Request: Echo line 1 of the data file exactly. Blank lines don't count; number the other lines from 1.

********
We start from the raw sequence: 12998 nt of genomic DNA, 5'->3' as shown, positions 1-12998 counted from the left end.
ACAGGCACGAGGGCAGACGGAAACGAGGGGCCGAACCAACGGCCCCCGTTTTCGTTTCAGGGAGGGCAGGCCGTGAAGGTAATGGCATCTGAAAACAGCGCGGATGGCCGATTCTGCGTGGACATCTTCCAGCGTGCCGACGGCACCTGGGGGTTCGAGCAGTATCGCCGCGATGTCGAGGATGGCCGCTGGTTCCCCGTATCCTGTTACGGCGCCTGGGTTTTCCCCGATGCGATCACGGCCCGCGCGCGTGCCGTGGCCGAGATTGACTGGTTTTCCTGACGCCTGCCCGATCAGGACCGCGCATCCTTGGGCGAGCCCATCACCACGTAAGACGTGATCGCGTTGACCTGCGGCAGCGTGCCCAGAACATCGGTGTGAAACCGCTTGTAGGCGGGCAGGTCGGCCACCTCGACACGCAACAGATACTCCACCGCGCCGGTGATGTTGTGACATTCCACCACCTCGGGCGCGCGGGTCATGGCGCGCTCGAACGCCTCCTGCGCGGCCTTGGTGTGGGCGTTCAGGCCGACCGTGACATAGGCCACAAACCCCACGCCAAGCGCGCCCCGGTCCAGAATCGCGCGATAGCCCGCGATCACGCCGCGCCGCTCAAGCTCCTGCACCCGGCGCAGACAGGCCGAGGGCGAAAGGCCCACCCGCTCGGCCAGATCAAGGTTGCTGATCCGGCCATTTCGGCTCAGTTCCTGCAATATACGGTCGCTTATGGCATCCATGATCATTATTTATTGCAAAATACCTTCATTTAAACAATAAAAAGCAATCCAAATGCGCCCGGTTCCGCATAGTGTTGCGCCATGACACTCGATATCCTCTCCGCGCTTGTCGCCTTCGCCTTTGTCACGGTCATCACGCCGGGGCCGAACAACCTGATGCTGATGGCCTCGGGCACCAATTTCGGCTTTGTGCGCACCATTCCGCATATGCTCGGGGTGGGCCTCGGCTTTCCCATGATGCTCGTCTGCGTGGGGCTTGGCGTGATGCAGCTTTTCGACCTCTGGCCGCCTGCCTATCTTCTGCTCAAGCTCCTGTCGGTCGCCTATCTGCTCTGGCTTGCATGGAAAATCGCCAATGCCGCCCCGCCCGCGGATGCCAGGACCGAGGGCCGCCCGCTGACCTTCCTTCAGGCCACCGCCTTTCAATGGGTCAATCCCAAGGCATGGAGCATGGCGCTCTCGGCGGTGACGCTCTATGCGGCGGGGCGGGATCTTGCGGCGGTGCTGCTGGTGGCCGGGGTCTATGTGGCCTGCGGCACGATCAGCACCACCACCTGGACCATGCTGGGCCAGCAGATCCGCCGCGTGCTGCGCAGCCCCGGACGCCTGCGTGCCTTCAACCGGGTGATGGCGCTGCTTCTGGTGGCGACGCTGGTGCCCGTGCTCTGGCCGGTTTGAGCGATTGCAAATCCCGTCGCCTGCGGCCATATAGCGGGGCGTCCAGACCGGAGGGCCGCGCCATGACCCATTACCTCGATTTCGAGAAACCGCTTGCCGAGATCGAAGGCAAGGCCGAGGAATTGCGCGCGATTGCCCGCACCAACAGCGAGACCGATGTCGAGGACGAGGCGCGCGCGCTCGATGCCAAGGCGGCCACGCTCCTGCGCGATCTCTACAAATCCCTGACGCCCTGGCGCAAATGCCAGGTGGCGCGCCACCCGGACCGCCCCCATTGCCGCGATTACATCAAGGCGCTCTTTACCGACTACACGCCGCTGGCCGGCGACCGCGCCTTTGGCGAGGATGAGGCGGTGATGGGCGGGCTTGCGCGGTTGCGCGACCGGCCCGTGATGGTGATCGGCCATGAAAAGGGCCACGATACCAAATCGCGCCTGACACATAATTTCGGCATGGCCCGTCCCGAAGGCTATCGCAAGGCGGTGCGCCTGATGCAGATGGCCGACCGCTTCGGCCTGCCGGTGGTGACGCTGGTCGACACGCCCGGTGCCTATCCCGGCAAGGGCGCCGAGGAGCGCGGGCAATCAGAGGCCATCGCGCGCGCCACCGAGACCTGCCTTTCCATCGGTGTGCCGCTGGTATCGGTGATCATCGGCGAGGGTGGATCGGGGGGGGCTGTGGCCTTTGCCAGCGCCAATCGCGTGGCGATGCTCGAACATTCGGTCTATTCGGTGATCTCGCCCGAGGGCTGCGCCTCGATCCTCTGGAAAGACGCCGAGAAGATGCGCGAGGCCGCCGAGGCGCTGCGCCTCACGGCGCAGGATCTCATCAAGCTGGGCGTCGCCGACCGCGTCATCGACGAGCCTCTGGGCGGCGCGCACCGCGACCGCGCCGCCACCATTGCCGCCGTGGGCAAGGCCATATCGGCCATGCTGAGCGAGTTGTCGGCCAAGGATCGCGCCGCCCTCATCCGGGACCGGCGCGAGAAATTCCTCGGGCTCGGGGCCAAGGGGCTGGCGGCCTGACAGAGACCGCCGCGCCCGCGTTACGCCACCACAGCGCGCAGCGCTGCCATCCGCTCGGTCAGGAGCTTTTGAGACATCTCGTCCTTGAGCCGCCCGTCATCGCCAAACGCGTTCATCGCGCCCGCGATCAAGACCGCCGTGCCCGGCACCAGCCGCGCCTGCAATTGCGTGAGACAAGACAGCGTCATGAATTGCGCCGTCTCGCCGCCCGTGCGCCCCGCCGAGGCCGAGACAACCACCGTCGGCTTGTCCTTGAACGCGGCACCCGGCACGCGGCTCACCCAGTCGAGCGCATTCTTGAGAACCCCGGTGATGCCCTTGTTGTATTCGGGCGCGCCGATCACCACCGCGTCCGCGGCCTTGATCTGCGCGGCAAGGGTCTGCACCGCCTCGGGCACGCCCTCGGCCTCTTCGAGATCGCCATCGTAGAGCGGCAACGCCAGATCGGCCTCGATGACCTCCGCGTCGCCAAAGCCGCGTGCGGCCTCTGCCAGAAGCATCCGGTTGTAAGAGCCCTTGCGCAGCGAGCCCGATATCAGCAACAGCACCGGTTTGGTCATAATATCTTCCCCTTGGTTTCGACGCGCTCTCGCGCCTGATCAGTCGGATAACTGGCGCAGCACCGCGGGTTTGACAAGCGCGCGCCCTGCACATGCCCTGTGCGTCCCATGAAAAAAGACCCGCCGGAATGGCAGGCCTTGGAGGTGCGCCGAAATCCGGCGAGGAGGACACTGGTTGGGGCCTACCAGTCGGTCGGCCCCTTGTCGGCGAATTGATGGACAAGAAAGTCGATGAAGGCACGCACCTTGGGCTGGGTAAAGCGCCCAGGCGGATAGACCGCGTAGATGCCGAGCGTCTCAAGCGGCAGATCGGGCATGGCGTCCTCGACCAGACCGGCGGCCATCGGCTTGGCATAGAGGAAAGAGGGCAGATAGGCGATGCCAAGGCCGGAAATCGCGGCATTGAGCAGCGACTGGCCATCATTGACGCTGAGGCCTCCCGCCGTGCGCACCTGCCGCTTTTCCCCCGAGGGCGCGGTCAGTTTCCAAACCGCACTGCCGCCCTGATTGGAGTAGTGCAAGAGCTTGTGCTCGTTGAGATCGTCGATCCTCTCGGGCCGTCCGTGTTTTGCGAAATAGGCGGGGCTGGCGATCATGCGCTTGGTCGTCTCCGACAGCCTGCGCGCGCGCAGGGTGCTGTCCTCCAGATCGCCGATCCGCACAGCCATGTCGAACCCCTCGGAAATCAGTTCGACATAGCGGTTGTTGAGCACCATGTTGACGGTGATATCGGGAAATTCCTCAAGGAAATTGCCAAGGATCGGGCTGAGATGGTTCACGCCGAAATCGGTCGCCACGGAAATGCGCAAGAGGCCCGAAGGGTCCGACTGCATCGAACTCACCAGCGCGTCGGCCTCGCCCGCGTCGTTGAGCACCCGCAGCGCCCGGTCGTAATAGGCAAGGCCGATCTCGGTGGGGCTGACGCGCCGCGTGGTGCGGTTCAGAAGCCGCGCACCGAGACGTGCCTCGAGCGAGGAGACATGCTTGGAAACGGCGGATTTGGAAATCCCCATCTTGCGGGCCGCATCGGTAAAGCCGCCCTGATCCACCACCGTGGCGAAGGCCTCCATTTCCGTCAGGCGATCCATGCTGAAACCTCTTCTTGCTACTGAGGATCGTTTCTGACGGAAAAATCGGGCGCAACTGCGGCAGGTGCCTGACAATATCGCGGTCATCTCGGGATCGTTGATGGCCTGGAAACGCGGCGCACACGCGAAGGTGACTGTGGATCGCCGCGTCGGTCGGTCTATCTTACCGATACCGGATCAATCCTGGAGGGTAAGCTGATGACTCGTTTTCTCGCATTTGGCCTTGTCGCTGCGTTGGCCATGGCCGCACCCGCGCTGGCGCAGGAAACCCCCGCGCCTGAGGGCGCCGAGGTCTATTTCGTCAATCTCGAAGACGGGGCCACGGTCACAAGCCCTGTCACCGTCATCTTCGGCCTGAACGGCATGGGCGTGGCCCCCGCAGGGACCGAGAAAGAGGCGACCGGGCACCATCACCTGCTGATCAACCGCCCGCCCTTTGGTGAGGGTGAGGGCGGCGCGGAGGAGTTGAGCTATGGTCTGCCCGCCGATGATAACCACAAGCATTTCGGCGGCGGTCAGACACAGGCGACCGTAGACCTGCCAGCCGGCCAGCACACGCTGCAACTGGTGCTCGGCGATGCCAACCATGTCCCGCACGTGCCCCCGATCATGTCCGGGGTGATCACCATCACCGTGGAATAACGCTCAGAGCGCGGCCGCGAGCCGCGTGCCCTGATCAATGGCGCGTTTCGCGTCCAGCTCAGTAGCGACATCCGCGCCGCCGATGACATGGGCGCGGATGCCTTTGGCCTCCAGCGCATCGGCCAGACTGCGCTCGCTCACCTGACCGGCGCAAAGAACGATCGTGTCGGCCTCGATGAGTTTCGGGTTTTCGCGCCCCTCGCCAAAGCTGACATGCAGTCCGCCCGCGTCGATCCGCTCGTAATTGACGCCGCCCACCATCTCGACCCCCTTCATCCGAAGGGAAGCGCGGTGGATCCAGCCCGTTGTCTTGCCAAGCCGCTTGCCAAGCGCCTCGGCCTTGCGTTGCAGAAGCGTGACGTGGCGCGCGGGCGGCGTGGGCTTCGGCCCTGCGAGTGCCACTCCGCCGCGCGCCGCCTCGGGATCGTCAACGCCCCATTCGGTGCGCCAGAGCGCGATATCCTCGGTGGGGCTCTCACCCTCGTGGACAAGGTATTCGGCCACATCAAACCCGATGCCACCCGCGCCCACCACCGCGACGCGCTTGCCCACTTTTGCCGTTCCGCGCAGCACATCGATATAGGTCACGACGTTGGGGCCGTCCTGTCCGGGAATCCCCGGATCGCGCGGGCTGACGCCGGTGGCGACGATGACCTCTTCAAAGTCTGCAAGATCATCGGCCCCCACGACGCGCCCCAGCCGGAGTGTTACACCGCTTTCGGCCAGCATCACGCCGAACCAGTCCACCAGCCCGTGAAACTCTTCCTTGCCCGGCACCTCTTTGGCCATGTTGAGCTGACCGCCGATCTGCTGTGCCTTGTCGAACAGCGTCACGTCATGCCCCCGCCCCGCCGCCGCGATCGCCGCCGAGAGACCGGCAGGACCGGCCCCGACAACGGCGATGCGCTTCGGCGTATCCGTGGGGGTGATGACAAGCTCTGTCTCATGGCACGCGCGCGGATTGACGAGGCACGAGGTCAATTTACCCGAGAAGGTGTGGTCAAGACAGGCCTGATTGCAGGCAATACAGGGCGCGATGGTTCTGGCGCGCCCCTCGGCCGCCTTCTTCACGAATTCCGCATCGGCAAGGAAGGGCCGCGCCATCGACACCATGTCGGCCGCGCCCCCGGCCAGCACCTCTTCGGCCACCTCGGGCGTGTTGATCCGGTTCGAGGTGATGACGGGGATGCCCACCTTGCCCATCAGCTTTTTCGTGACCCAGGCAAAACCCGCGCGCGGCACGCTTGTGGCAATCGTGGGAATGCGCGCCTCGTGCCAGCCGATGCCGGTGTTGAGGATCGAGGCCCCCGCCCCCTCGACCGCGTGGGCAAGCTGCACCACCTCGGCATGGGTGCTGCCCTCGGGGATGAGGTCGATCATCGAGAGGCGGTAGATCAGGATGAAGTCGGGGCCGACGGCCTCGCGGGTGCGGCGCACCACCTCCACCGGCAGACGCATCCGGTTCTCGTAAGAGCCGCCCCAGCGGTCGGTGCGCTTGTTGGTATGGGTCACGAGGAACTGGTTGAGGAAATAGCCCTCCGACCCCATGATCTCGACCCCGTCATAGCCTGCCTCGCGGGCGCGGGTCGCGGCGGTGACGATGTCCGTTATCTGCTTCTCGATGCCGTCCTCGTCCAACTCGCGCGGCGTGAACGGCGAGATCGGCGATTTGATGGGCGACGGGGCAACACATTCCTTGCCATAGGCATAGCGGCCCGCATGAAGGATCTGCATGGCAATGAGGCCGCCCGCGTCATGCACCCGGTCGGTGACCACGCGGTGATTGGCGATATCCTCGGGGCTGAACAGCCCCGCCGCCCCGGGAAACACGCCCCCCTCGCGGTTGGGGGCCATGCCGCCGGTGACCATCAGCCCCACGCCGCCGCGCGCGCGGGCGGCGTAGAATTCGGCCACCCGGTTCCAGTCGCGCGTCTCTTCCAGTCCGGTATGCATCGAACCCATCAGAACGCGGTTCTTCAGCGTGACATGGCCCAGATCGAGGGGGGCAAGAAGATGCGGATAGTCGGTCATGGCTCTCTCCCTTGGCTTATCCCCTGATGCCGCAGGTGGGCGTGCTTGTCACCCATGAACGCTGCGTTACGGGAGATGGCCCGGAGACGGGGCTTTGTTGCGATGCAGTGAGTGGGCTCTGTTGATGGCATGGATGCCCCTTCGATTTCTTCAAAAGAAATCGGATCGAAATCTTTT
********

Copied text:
We start from the raw sequence: 12998 nt of genomic DNA, 5'->3' as shown, positions 1-12998 counted from the left end.